Kurt Loder Movie Reviews

The Other Woman Brings New Twists to Chick Flicks

Leslie Mann classes up a predictable movie that has a light, jaunty comic rhythm.


21st Century Fox

The Other Woman is a movie that's almost exactly 50 times longer than it needs to be–its trailer gives away the whole story in about two and a half minutes. Not the you-go-girl empowerment at the end, of course–but that's engraved in the film's chick-flick DNA, and will come as a surprise only to those but recently born.

The movie has a light, jaunty comic rhythm, however, and it's worth seeing to be reminded of how funny Leslie Mann can be. Mann is sometimes bad-mouthed as a free rider in hit movies directed or produced by her husband, Judd Apatow—Knocked Up and The 40-Year-Old Virgin among them. But she's good in those pictures. And here, deploying her skittery chatterbox charm and slapstick chops as well, she's irresistable. Cameron Diaz and Sports Illustrated über-babe Kate Upton round out the film's female ensemble, but Mann is the star.

She plays Kate King, a stay-at-home housewife married to a condescending dot-com hotshot named Mark (Nikolaj Coster-Waldau, of Game of Thrones). Kate knows nothing about Mark's business, apart from the fact that he occasionally wants her to sign mysterious documents she doesn't understand. Nor does she know that on the side he's dating a sleek Manhattan lawyer named Carly (Diaz), who believes that he's single. Showing up at Mark's house unannounced one day, Carly learns that he's not when Kate opens the door.

Carly is steamed—she was hoping Mark might be the guy she could finally settle down with. ("I've been dating for decades," she moans.) Kate, for her part, is completely unmoored by Mark's extensive infidelity: "You had sex with my husband 50 times?" she asks Carly. "Don't you have a job? Hobbies?" Since the only "friends" Kate has are really Mark's, she needs a confidante of her own in this dark hour. In desperation, she latches onto Carly, and soon they're bonding over a shared affinity for tequila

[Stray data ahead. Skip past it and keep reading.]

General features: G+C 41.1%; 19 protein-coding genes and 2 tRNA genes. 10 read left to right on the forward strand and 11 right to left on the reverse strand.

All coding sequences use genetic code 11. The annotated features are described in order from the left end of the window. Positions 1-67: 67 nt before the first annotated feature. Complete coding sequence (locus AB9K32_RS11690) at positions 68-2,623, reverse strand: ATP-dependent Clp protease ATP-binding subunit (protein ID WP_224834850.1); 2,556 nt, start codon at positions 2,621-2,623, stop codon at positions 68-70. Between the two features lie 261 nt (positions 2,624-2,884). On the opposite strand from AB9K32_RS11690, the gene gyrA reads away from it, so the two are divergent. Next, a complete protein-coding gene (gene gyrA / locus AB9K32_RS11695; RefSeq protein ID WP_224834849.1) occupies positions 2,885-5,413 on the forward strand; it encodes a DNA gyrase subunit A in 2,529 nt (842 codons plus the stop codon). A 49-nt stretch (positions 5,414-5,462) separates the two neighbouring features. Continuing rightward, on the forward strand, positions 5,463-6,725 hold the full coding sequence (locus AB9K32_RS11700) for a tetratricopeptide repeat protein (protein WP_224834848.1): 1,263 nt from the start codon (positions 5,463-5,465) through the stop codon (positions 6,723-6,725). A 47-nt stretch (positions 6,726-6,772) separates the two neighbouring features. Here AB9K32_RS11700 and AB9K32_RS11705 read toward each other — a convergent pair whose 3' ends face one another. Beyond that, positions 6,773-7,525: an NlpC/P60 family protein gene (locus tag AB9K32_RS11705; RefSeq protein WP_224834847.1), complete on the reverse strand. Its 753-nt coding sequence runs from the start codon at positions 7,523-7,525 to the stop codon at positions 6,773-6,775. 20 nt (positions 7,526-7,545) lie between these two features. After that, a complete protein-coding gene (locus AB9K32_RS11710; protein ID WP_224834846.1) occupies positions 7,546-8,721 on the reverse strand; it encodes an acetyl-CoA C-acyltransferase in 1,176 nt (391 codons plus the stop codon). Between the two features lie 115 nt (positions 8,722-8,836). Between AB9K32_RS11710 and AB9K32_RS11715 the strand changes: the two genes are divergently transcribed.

Kate and Carly next learn that Mark has been cheating on both of them with a third woman, the 20-something Amber (Upton). It may seem crude to reduce Upton to her famously impressive physical assets, but director Nick Cassavetes is happy to ogle her at length as she jiggles down the beach in a minimal bikini. At one point, she's referred to simply as "the boobs." It's obvious that she's still new to this acting thing, but she comes across as a good sport, and that's all that's required here.

As the trailer blithely reveals, the three women band together in search of payback. Kate takes the lead, spiking Mark's morning smoothies with sex-change hormones, among other amusing torments. Carly consults her father (Don Johnson) for instruction about financial scams, Amber hacks into Mark's computer, and before long they've got the goods: along with his romantic betrayals, Mark has also been cheating his business associates. Soon the women are all off to the Bahamas, where he does his shady offshore banking.

As predictable as the movie's conclusion is, the story has some original twists. (Kate's teary gin-guzzling as she watches her old wedding videos is a fresh take on the traditional drunk scene.) And the supporting cast—including Taylor Kinney as Kate's affable brother and Nicki Minaj as Carly's secretary (deploying a rich Queens honk)–bring added kick to the proceedings. The target audience for this picture–hello, ladies!–may well love it. But luckless guys dragged in against their will could be surprised—they might actually stay awake through it.